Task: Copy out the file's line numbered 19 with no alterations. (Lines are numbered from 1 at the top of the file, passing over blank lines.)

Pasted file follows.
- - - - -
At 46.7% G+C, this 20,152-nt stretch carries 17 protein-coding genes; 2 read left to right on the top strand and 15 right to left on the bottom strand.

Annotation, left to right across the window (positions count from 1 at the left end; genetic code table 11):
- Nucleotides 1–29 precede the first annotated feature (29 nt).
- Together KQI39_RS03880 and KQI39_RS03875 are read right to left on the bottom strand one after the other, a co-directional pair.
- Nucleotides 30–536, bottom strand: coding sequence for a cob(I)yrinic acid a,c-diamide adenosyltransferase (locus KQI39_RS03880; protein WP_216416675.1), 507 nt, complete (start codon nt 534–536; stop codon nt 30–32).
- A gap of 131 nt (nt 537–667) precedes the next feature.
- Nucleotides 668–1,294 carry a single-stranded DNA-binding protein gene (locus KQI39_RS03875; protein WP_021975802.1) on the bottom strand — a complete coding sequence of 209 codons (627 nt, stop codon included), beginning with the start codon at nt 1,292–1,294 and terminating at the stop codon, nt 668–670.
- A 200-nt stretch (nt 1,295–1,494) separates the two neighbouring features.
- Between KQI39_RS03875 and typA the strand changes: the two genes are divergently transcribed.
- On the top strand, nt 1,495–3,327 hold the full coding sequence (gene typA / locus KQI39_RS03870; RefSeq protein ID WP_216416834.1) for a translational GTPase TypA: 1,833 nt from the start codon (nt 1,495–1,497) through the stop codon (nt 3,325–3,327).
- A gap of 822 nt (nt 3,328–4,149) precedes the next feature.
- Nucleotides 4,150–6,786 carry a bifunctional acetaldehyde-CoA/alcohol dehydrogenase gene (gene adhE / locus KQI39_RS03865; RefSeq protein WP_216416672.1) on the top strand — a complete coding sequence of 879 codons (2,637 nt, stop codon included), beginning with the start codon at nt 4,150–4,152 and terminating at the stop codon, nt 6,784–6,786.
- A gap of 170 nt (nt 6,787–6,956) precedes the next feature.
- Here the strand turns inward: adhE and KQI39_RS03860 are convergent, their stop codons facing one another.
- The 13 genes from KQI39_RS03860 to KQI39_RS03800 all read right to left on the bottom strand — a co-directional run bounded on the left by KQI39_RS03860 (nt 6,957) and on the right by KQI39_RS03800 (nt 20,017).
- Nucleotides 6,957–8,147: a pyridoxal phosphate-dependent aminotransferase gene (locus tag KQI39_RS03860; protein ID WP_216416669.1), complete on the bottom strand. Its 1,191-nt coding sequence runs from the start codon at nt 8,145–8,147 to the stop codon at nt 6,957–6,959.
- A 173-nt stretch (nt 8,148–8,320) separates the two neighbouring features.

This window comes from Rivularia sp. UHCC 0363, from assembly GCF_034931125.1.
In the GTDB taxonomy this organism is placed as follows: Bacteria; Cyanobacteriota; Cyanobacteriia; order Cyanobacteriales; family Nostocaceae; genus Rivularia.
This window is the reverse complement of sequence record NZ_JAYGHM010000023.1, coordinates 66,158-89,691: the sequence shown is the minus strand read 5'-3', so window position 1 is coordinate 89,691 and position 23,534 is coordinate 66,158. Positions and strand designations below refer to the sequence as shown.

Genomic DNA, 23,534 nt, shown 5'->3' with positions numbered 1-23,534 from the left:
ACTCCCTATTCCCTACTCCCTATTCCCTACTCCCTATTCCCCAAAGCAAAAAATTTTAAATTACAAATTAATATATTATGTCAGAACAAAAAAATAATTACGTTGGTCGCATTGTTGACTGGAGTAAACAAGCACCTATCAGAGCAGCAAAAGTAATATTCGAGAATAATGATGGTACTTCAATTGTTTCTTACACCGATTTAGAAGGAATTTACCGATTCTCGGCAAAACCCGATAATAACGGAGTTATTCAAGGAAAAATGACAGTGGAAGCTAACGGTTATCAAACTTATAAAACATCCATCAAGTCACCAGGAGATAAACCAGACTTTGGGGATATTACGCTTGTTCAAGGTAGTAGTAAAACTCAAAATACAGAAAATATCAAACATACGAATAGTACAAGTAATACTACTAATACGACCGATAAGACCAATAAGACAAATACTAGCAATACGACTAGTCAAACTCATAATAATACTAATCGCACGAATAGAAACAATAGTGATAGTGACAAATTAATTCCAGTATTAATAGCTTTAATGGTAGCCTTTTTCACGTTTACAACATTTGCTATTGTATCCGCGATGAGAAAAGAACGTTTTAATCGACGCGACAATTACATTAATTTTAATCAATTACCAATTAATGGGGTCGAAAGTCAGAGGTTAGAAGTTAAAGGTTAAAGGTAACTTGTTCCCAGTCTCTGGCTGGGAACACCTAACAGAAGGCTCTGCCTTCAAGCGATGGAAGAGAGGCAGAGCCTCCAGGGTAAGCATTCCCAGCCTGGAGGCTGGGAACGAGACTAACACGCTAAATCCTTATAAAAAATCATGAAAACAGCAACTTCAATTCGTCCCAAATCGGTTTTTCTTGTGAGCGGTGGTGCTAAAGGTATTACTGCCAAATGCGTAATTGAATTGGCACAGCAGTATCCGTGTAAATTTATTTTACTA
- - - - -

In the GTDB taxonomy this organism is placed as follows: Bacteria; Cyanobacteriota; Cyanobacteriia; order Cyanobacteriales; family Nostocaceae; genus Rivularia.